Turning around a negative perception

Reaching out to people who don’t like you

Michelle Perkins joined us on the show and discussed how she had been responsible for building relationships with the public at a college which had started to pick up a bad reputation.

To fix the problem she had to build rapport with everyone who wasn’t happy.

Starting the campaign

She realised early on that the people she needed to reach were not the students, who were happy to go wherever their friends went. The problem was with the parents and with the local community.

Parents had been hearing negative messages and because the college was in an urban housing area and the students would congregate around bus stops, the community were not happy either.

There were several elements to the PR campaign she ran.

One element was the usual, social media. Videos were put out showing what was going on at the college, what people were achieving and what new courses were coming up. They pushed to be one of the first colleges to get a new, popular type of course which helped to show the college at the forefront of education.

Next, there were press releases. Developing relationships with the local media meant Michelle could keep putting stories in the local press about the college. She would focus on content which showed how the college was helping the local community in particular.

Physical PR

There was physical PR too.

Open evenings, a staple part of education, was expanded from the typical ‘meet and greets’ to provide an “experience” to people coming in. A carefully planned tour turned the visit into a carefully planned theme park ride. It was designed to hit the right emotions. Parents were taken around a sequence of the most stimulating points such as computer rooms full of life, music rooms full of music, etc. The aim was to fill parents’ senses with stimulation.

And then the goal was to keep them there long enough to get a human to talk to them.

The logic was that after the tour that human could tackle any remaining concerns. If they left too quickly they could easily go away not having been converted.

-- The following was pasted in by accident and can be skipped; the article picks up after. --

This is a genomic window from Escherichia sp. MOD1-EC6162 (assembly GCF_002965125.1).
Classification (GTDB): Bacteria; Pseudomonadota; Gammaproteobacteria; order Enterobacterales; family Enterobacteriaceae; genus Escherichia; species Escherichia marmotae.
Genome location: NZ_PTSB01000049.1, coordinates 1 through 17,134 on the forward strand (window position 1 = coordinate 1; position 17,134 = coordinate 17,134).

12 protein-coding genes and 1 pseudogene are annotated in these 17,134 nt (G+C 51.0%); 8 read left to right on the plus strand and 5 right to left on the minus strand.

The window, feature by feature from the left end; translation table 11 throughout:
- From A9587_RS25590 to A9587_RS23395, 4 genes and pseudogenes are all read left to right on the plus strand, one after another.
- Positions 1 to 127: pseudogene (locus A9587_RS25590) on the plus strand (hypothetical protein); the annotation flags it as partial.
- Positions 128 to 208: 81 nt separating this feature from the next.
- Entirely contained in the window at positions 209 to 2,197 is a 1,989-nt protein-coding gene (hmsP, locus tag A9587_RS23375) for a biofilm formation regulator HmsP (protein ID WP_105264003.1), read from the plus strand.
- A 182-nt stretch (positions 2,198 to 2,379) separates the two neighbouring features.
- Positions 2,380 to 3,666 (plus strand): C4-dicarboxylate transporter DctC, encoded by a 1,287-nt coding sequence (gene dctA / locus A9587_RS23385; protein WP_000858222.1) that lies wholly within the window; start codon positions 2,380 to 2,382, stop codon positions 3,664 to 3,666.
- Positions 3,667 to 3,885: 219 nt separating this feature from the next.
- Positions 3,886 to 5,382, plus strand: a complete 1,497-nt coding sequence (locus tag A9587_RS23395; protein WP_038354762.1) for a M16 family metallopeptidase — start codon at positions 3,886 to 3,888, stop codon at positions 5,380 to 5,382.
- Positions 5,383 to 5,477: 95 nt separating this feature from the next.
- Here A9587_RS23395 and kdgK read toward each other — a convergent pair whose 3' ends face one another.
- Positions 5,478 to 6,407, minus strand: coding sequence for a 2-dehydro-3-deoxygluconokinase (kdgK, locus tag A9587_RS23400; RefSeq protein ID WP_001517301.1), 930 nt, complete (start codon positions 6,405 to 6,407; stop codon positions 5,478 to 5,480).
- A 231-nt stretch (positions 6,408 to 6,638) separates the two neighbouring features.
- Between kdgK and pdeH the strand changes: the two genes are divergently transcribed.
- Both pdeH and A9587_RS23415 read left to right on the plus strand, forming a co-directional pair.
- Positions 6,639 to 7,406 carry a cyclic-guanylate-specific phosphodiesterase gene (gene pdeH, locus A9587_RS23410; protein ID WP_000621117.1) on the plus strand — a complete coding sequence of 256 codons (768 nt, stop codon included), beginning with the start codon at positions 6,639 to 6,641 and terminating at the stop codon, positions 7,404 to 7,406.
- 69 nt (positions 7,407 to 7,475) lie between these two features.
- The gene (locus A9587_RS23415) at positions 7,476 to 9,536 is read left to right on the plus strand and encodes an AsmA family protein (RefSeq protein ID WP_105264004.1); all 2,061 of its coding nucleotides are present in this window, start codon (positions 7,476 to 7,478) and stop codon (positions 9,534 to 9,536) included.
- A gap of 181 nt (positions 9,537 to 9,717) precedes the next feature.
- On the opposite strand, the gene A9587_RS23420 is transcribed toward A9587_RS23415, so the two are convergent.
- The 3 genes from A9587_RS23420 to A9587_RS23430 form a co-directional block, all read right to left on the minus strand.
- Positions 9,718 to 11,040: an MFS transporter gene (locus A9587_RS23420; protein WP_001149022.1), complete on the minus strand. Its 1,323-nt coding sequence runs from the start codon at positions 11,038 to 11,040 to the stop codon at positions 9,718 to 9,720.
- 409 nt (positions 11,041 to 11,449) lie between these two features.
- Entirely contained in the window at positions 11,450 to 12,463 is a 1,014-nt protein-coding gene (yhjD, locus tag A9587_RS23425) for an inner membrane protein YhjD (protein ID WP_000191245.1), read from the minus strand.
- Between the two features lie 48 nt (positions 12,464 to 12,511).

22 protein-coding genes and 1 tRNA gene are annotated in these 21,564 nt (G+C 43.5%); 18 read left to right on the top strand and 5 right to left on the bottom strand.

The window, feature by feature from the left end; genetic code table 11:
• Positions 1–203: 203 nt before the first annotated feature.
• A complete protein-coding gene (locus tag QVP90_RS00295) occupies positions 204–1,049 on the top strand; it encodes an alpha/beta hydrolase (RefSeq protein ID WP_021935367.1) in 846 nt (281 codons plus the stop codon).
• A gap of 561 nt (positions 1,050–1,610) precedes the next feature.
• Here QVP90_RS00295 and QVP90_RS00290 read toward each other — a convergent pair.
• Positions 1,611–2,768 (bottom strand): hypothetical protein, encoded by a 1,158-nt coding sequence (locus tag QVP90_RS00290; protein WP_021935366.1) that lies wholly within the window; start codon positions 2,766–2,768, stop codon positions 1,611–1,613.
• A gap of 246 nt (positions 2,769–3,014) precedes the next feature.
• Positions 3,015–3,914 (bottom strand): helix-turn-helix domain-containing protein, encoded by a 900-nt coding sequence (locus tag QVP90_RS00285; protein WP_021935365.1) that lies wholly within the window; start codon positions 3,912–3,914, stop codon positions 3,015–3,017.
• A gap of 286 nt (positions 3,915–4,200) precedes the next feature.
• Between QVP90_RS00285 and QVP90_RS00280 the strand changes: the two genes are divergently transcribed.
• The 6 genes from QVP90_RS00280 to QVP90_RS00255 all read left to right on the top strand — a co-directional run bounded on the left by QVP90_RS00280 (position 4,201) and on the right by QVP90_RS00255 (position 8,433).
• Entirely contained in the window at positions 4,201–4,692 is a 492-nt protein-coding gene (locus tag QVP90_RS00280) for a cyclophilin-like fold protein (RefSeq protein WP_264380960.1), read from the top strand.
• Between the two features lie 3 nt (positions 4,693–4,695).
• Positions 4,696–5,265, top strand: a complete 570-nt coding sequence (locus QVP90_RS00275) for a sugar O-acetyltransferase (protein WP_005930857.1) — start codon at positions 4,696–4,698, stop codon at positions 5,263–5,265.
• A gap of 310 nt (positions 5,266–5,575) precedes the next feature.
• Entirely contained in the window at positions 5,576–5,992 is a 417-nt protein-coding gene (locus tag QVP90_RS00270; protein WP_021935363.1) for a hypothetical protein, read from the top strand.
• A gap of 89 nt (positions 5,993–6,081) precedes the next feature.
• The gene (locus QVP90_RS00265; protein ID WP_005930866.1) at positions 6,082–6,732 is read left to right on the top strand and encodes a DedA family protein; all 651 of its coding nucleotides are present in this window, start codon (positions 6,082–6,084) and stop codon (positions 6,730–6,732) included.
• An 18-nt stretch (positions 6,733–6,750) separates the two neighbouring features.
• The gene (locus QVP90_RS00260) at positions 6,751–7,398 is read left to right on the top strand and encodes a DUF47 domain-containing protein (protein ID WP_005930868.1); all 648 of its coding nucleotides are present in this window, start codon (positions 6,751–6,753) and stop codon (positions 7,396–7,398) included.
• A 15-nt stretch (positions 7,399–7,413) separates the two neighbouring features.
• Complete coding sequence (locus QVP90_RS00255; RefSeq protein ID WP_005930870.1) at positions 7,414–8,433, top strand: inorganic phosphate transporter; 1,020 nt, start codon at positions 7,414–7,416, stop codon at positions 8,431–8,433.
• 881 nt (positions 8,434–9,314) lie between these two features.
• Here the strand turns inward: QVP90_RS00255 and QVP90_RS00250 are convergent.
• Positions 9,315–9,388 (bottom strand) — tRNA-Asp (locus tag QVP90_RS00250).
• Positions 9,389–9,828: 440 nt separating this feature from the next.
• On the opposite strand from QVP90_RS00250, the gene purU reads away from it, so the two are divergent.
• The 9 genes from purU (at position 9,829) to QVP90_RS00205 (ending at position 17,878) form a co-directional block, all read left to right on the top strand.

At the simplest level, there was plenty of availability of free tea and biscuits. Everyone would have something to hold and finish before they left. Meanwhile, teachers and the headteacher would work the room.

The community

That was the parents. The other problem was the community.

How was Michelle to reach out to people who had no reason to come to the college?

Some of the criticism Michelle felt was very unfair. As she said in the episode, “some of them (students) would come from underprivileged areas and it was very sad to see some of the comments.

“We had a couple of people once mention that we should bring back hanging for the way students acted outside of colleges.”

But Michelle would go on the student’s defence. She would point out they are just trying to get home.

“I would reply to every single comment. I would make a nice reply. I would always stand up for the students. I would never apologize to them because they weren’t doing anything wrong. If they were, then obviously we’d pull it up on it.”

The approach worked in the same way that influencers Sailing La Vagabond fought back. It gave other people permission to start defending the students too.

As Michelle explained, “Another woman comes on and she says, I was waiting for the same bus and they all moved out of my way and let me get on the bus first.”

Some people accepted the invitation to come to the college. When they did they would be invited in for tea and coffee and shown around the college. Michelle made sure that when they arrived they were treated as welcome guests, not dismissed as troublemakers who needed to be silenced.

And it worked. The numbers went up and up and the college became one of the leading colleges in the area.

So what are the takeaways?

  • Know who you are trying to reach. In Michelle’s case, it was the parents and the community, not the students.
  • Get a relationship with the media who reach the people you want to reach. Whether that is the local press, industry news or influencers in your space.
  • Embrace critics rather than trying to shut them. Try to turn around their views by demonstrating how they were wrong. You may even turn them into your supporters.
  • Reframe criticism, not in order to attack back but to explain why it’s happening.
  • Don’t be afraid to defend the point. It may give others permission to join your cause.

Photo by Josie Stephens: https://www.pexels.com/photo/person-s-hands-23008/